Spool forward two and a half years and you find a different family. One who’s got used to having their youngest with a disability… who have found support and comfort from both their friends, family and SWAN. One who now celebrated Alex’s achievements and worried far less about a diagnosis. Who have stopped spending their free time in hospital appointments and worrying at Google but instead are trying to build a life that works for them all. I’ve even gone back to work.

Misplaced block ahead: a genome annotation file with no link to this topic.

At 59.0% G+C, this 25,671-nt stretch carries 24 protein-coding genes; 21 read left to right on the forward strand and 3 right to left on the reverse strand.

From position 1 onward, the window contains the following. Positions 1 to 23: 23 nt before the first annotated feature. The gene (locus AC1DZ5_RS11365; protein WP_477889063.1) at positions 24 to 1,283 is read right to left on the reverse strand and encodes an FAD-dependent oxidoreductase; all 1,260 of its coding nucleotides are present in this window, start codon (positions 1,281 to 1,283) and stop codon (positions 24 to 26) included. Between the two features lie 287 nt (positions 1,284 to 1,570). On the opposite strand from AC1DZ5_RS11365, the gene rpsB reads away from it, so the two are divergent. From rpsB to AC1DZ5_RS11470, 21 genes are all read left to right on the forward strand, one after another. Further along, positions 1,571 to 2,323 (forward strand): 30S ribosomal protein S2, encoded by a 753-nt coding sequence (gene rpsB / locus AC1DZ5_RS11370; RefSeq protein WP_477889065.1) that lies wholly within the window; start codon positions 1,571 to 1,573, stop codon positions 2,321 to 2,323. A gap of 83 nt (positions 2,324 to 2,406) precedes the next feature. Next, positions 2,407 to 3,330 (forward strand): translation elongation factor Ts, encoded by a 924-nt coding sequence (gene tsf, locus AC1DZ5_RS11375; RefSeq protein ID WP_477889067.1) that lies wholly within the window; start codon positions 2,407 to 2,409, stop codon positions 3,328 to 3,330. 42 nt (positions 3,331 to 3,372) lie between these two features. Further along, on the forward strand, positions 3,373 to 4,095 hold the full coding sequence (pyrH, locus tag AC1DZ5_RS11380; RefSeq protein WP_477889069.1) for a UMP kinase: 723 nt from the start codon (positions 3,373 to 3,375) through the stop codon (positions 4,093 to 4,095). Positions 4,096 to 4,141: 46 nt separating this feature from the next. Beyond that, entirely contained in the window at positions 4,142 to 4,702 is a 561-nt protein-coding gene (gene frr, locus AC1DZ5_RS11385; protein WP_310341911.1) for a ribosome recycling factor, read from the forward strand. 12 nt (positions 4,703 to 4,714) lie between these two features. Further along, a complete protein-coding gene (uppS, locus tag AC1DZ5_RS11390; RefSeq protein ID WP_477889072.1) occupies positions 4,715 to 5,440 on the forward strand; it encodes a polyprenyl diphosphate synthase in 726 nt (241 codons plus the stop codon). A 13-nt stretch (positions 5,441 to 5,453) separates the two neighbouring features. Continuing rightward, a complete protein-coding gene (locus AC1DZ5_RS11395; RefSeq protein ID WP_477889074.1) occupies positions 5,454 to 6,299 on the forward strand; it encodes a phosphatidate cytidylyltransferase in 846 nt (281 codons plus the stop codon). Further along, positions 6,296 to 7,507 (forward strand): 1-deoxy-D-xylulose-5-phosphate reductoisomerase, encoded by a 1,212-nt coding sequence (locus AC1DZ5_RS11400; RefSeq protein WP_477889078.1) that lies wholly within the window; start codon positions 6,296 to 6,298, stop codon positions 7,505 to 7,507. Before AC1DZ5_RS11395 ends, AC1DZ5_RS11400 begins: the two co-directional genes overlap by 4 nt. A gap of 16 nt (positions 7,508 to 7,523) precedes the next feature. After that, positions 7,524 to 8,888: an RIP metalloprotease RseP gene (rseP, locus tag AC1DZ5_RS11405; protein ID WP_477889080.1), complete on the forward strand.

And then our letter arrived. Saturday morning. And I knew the moment I saw it what it was. I’ve thought about that moment a lot. Because I cried when I opened it. Because it changed our lives again. Blew apart our safety bubble and threw us back into all things medical. That weekend was hard because all the letter said was – we think we have something, give us a call. I couldn’t. Because it was a Saturday. Please don’t ever ever send letters out on a Friday. It just gave me two days to overthink, to try not to think about this Thing. What was it they’d found? I kissed my boy more than ever this weekend because suddenly he seemed so much more fragile than he had before.